Personalization is an essential element of a great activation email campaign. When used correctly, they can create a deeper connection with your customers while promoting your desired action.
Personalized emails for activation are tricky because many of them can work for both retention and activation. It all depends on the context. If someone hasn’t logged into your app for a while then it can be considered an activation/reactivation email. If it’s a power user then it’ll be a retention email.
Here are a few ways to use personalization:
- Network activity notifications. These are notifications a platform sends you which focus on what people you’re friends with, have a connection with, etc. are doing. When LinkedIn sends emails like, ‘Look who’s been looking at your profile’, it piques your interest and increases the likelihood that you’ll click the CTA.
Slack does something similar with weekly updates about workspace activity. It shows you the most active members, total messages, and where those messages were sent. If you’re using the mobile or desktop apps, you’ll see notification icons encouraging you to use the app.
These curiosity triggering emails come in various forms and can be automated and sent to customers to keep them engaged with your product.
Here’s an example from LinkedIn.:
In this email, LinkedIn notifies the customer of activities that took place while the customer was away from the application. It also highlights the ones that the recipient may find most interesting. And a CTA button for each notification is included in the email.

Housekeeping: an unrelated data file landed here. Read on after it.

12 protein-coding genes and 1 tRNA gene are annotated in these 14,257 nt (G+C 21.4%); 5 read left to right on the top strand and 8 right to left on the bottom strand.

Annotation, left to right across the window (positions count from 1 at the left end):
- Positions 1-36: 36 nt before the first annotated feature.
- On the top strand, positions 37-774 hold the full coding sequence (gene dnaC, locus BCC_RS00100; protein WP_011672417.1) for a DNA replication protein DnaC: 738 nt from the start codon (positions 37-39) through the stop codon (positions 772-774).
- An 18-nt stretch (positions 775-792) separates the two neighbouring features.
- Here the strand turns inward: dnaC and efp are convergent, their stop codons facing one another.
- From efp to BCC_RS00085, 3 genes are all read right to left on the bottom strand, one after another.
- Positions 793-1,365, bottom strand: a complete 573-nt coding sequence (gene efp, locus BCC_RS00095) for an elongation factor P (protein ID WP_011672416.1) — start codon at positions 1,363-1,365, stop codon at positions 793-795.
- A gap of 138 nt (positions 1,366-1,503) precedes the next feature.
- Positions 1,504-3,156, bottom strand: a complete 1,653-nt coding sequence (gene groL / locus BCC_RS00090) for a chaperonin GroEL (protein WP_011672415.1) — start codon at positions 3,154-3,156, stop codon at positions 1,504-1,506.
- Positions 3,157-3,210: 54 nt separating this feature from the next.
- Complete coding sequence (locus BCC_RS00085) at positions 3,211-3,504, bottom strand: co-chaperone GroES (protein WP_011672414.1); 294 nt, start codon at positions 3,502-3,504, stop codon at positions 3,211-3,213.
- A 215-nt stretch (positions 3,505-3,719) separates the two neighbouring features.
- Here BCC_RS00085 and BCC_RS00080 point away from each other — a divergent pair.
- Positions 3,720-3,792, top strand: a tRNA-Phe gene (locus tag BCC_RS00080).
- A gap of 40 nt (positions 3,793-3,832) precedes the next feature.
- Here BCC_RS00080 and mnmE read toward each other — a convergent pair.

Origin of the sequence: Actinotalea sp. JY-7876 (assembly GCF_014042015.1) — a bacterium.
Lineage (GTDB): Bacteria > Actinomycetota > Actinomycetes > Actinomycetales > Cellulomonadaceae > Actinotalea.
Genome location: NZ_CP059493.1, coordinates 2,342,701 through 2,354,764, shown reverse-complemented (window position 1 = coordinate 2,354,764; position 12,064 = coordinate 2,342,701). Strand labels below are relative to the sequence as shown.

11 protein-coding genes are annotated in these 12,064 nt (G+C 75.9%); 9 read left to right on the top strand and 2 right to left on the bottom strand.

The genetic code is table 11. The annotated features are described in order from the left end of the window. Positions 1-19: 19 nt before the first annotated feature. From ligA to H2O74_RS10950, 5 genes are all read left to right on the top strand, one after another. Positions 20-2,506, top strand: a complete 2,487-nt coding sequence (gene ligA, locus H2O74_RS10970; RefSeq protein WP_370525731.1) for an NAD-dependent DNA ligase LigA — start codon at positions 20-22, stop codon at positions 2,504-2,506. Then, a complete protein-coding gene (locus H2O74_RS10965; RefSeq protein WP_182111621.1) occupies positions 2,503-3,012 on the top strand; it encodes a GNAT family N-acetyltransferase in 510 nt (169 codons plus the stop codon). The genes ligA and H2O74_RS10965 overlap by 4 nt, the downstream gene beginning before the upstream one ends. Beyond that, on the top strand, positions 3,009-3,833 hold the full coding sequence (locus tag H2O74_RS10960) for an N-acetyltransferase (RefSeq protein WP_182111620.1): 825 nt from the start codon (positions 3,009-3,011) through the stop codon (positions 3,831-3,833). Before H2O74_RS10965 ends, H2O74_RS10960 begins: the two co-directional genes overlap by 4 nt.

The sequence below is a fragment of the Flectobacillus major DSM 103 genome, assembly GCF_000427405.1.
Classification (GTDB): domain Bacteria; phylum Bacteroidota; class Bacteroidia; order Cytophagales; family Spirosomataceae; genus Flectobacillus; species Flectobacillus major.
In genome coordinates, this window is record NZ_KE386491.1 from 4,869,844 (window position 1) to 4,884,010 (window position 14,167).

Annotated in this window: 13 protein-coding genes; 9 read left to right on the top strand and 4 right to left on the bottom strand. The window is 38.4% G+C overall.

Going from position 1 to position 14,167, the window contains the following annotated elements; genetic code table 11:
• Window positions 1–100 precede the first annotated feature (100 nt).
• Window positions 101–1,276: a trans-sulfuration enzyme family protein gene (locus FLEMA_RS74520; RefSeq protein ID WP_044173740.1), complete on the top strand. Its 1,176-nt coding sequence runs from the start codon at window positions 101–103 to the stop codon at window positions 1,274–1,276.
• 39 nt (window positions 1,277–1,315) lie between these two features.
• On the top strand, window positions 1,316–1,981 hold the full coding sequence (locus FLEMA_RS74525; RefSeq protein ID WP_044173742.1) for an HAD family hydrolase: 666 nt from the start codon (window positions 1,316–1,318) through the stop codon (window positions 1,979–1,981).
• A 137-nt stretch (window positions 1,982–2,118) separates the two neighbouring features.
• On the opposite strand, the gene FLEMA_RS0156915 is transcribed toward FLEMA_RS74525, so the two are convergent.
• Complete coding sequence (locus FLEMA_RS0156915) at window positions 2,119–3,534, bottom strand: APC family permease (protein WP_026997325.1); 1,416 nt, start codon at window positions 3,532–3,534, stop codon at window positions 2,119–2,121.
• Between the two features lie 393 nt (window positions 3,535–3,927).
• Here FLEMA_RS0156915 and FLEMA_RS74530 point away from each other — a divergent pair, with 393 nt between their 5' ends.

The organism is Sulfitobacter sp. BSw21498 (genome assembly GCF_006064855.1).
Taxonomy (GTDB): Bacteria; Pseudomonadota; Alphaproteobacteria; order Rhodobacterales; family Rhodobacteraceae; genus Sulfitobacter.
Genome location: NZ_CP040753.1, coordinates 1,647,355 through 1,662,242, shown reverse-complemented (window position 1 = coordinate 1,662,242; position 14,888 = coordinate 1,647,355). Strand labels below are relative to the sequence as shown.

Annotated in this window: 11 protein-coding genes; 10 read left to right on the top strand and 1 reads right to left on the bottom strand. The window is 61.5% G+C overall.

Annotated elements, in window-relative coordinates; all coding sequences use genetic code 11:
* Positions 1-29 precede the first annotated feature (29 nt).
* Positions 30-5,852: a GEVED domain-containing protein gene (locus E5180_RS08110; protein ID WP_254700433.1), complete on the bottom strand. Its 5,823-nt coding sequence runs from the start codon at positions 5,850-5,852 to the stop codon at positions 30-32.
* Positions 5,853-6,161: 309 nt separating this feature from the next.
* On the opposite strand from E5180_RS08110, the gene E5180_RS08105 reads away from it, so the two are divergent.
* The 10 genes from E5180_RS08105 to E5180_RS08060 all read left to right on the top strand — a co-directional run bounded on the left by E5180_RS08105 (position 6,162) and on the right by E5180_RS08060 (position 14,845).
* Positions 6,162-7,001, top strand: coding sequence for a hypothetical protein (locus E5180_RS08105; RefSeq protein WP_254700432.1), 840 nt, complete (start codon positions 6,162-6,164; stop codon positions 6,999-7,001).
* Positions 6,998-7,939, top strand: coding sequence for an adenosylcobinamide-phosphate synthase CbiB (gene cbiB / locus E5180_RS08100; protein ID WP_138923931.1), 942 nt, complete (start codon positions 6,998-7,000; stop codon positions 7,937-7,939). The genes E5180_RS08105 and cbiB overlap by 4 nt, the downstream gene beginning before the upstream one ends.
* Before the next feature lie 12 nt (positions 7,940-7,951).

- Send Birthday, New Year, Christmas, etc. emails. This goes a long way towards saying ‘you’re more than a dollar sign’. Though it may seem small, it’s a great trust builder. When you send emails on their special days, it shows an attention to detail that may also translate to the products and services you sell.
Create captivating email activation templates you can use regularly for this purpose. Be sure to match the content of the email to your brand’s personality so it doesn’t come off as stiff and automated (even though it’s automated). Some brands go as far as sending out gifts while others offer discounts to their customers on these special occasions.
- Trigger emails based on behavior. It’s not enough to tell your customers about your products once. Another nudge (or two) is usually needed to keep them engaged. Let’s look at this example from Afribary:
Afribary encourages the user to take further action by nudging the customer towards a project they mentioned they were working on. The email then states what the customer stands to gain by hitting the CTA button and concludes with a brief description of Afribary’s products and services that would be valuable to the customer.